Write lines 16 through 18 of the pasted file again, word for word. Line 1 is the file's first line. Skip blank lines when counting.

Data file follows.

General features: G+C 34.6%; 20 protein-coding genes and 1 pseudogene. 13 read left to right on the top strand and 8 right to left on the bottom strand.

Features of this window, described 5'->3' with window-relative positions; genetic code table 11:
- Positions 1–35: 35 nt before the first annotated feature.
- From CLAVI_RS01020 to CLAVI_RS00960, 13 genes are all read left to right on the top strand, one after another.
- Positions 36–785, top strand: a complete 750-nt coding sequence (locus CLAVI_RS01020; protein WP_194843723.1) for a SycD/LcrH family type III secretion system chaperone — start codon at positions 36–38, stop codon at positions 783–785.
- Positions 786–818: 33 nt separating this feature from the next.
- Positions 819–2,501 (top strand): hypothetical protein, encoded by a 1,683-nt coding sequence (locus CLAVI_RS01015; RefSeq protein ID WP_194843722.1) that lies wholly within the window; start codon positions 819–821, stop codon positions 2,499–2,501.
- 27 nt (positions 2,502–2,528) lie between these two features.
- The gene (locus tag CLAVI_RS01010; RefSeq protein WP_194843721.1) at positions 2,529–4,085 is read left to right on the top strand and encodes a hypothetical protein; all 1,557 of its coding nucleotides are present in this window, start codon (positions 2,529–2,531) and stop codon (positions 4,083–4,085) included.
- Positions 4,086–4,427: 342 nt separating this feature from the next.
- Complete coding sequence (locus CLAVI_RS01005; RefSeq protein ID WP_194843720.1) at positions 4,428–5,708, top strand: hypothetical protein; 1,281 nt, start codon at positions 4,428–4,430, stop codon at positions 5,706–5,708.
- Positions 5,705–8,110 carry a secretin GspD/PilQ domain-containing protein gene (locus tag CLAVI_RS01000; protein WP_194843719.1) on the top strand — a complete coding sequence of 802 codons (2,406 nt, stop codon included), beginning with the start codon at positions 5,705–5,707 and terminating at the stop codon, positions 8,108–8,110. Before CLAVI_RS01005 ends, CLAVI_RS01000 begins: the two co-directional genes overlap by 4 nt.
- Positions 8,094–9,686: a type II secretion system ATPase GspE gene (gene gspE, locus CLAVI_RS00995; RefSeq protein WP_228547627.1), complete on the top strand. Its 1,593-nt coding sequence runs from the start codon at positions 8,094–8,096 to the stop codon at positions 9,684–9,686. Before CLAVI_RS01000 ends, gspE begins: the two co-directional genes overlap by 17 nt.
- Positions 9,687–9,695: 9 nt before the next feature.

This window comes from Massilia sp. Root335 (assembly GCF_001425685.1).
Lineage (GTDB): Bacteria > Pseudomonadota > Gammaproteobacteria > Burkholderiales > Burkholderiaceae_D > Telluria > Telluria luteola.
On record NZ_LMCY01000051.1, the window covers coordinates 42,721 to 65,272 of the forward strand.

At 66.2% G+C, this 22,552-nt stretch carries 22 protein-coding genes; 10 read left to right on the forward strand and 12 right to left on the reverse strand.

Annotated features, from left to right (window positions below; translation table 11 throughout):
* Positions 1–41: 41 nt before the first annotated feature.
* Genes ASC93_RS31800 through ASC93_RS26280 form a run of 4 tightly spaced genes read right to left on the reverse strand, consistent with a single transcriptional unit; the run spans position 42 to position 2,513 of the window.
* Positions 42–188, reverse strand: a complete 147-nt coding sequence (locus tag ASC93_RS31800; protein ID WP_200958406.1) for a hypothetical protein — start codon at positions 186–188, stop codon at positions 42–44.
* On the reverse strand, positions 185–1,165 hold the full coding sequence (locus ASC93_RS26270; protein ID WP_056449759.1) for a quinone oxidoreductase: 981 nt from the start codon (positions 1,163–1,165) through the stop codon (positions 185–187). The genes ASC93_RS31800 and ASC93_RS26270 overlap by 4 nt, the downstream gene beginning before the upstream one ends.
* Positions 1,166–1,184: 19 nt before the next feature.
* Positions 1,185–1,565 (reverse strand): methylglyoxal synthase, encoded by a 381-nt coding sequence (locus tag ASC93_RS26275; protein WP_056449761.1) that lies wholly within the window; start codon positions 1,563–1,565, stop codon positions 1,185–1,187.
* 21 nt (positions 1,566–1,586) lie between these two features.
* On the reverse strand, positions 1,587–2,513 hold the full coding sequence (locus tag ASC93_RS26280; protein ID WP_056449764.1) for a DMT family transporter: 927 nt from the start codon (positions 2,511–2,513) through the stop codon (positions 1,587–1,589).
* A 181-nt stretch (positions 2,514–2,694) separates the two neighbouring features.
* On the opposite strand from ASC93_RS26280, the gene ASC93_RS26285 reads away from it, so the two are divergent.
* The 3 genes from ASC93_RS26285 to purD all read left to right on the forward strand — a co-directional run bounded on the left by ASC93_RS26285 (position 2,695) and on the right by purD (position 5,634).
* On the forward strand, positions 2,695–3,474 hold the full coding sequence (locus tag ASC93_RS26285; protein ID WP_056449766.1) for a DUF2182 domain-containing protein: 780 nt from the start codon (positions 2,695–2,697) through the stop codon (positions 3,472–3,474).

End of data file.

Lineage (GTDB): Bacteria > Pseudomonadota > Gammaproteobacteria > Burkholderiales > Burkholderiaceae_D > Telluria > Telluria luteola.
On record NZ_LMCY01000051.1, the window covers coordinates 42,721 to 65,272 of the forward strand.

At 66.2% G+C, this 22,552-nt stretch carries 22 protein-coding genes; 10 read left to right on the forward strand and 12 right to left on the reverse strand.